Week 3: Urge for Distraction


1.      Read the piece below then at least once each day – while you are at work – observe your body. If you work at a computer, are you typing with your shoulders? How does it feel to relax the forehead, neck, shoulders all the way to the fingertips and touch the keys lightly instead of hitting them? When you bring your awareness back to this later in the day, has the tension crept back into the body?

2.      Observe your body while you walk. Is your mind aware of your body and its movements or is it darting around elsewhere?  Anchor the mind in the breath at the navel center and practice walking mindfully.

Answer the following journal questions:

1.  Write about your observations of the above two practices.

2.  Last week, we practiced going without music, tv or our usual distractions a couple of times for a 1/2 hour or so. This could be while doing housework, driving or anything where you usually create something to keep the mind occupied.

This week, observe the urge to distraction yourself with something. Broaden the range of ‘distraction’ to include eating certain foods, reading fiction etc as well as music, tv or talking with someone. Notice when the urge arises and what happens if you postpone distracting yourself for 5 minutes? 1/2 hour? Is it an unpleasant emotion arising? Boredom? What is underlying the urge to distract ourselves?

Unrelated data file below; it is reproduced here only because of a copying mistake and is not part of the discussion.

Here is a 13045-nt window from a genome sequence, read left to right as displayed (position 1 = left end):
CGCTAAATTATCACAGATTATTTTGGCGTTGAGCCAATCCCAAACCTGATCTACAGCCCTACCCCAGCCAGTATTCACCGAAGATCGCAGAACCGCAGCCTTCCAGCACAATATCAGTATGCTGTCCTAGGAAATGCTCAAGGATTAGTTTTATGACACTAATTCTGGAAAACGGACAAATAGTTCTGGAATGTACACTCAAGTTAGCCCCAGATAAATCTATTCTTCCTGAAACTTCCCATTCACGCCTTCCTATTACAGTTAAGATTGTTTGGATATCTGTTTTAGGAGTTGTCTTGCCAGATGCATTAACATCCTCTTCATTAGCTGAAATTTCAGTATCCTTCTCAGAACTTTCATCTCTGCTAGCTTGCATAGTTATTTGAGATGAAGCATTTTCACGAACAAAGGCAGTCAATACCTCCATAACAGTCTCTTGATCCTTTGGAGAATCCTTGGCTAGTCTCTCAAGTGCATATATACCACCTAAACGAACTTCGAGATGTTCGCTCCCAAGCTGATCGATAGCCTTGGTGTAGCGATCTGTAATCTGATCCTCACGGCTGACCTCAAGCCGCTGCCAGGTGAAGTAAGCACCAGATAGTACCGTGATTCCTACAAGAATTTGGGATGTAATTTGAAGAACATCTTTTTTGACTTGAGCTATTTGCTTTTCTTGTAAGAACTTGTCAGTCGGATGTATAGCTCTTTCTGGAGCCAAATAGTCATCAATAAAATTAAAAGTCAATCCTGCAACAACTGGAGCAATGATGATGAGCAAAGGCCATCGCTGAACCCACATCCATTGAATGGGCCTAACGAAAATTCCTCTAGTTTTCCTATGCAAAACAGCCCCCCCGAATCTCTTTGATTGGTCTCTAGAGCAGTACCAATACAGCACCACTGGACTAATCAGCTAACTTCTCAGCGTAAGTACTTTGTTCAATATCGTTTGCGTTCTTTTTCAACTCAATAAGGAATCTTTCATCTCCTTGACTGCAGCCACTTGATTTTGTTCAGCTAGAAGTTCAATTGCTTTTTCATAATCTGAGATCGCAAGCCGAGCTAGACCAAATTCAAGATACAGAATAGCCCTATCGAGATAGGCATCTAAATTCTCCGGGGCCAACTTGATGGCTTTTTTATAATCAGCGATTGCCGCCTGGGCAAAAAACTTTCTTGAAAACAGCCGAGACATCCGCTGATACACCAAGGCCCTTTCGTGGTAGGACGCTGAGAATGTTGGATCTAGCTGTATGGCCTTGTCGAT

Reading by Swami Veda Bharati

“First of all: interior silence. Interior silence. Along with that, naturally relaxed musculature.  One reason you people suffer so much is because part of your body, the part of your organs, limbs, your nervous system, your neuro-musculature, your sensory and motor nerves, your left and the right hemisphere of the brain you tire it unnecessarily by using those parts which are not necessary to use for a given task. As I said, you type with your shoulders instead of with your fingers. I don’t type with my shoulders; I just type with my fingertips. Just that, just touch.  “Let your fingers do the tensing.”  So my shoulders are not tired. I sit on the computer all night. Most days I lie down for a few hours of rest in the morning, 8:00, 9:00, because there is so much work to do, as people know. So I have to conserve every ounce of my energy and not waste it, in tension. When you people walk, the forehead is walking, the shoulders are walking, the stomach is walking, the foot is going this way, the eyes are going that way. There is no coordination in your neuro-musculature, in your senses, in your experience of being. That’s not walking, I don’t know what it is. It is making erratic graphs with your mind.”

Contact: Lynn Fraser  [email protected]